Study on membrane microdomains protecting transporters from ubiquitylation and endocytosis published in PNAS

Can1 in EMC
The plasma membrane of cells is known to be compartmentalized into domains enriched in specific lipids and proteins. The best studied membrane domains found in yeast is the “Eisosome Membrane Compartment” (EMC) accumulating diverse proteins including several nutrient transporters. However, how and why these transporters preferentially partition in these EMCs remains unknown.

In a novel study published in PNAS and mainly conducted by Christos Gournas (FNRS postdoc), we report that segregation of the Can1 arginine transporter into EMCs is dictated by its conformation and requires proper biogenesis of sphingolipids. Furthermore, this clustering confers to Can1 and other transporters protection from ubiquitin-dependent endocytosis. This protective role is particularly pronounced under nutrient starvation conditions, where EMCs increase in size and number. It allows cells to preserve a fraction of their nutrient transporters from bulk endocytosis occuring in parallel with autophagy, and to more efficiently resume growth when replenishing compounds are available. This work reveals nutrient-regulated protection from endocytosis as an important role for protein partitioning into membrane domains. It also suggests that EMC-like microdomains existing in human cells could ensure a similar function. This study was supported by the FNRS and conducted in collaboration with the Centre for Microscopy and Molecular Imaging (CMMI) of the Biopark and with Dr. D. Tyteca (UCL, De Duve Institute).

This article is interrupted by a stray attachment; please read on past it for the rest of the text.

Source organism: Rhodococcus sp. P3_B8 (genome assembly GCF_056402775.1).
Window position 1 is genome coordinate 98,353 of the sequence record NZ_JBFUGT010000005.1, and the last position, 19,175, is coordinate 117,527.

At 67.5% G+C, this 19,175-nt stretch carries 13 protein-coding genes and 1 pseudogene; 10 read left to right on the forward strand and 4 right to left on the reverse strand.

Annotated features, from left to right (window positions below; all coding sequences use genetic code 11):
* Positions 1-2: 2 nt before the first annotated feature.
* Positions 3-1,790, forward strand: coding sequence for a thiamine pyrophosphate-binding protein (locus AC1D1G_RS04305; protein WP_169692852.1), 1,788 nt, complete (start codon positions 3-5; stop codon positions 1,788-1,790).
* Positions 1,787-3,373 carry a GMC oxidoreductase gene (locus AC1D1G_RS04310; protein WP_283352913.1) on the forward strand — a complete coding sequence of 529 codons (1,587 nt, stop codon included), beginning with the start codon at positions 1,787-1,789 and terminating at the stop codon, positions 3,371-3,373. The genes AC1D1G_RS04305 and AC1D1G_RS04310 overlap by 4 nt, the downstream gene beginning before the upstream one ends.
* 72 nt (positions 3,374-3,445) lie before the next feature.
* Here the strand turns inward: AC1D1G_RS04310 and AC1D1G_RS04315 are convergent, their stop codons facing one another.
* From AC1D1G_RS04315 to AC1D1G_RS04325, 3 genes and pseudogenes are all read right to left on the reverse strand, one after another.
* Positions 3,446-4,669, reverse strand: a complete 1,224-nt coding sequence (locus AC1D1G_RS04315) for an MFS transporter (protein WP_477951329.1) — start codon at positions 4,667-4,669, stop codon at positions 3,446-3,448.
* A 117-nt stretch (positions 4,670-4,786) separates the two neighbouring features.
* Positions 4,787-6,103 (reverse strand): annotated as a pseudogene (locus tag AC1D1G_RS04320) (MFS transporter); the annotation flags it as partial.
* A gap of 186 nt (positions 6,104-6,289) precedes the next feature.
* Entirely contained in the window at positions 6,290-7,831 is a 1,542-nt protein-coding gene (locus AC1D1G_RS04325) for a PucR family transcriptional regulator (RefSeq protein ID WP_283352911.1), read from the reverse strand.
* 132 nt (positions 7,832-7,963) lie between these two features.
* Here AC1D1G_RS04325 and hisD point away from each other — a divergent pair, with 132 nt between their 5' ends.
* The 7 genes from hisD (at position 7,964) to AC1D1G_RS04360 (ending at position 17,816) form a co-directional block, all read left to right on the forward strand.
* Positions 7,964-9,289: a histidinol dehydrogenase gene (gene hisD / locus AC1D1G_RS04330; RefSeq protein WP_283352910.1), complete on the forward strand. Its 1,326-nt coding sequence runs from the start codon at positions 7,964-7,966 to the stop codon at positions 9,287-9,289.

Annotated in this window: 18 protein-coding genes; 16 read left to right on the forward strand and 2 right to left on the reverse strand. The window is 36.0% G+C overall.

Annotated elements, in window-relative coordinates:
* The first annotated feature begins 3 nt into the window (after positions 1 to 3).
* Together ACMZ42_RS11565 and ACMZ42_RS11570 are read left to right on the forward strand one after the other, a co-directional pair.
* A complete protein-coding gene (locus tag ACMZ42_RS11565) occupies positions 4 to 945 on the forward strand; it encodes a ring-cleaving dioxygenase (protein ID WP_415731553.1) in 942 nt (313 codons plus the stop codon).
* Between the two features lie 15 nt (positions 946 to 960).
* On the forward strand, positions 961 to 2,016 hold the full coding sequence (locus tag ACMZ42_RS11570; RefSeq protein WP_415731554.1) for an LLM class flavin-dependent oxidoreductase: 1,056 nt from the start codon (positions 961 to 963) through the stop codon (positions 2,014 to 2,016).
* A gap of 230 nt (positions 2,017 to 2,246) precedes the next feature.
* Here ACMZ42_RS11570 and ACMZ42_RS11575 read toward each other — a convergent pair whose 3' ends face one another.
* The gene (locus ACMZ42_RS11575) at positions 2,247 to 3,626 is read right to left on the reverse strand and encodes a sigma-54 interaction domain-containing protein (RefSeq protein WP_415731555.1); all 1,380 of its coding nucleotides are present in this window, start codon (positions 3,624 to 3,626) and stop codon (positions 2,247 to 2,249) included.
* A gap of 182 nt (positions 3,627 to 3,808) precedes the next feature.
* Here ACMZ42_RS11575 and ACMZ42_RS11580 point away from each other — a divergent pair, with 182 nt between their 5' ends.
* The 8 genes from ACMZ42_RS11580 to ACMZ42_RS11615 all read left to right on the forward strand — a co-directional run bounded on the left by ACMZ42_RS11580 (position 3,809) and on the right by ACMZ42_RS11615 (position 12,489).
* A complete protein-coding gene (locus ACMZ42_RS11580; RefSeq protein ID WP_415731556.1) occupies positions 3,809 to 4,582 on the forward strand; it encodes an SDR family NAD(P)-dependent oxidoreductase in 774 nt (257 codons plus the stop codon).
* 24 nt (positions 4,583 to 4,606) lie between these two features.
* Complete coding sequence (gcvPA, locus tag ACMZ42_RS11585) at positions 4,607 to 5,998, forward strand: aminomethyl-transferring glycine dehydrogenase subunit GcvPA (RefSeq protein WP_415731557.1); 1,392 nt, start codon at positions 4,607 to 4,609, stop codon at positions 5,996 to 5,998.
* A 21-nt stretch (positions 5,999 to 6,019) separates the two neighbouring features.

Article : Conformation-dependent partitioning of yeast nutrient transporters into starvation-protective membrane domains. Gournas C, Gkionis S, Carquin M, Twyffels L, Tyteca D, André B. PNAS (in press). 

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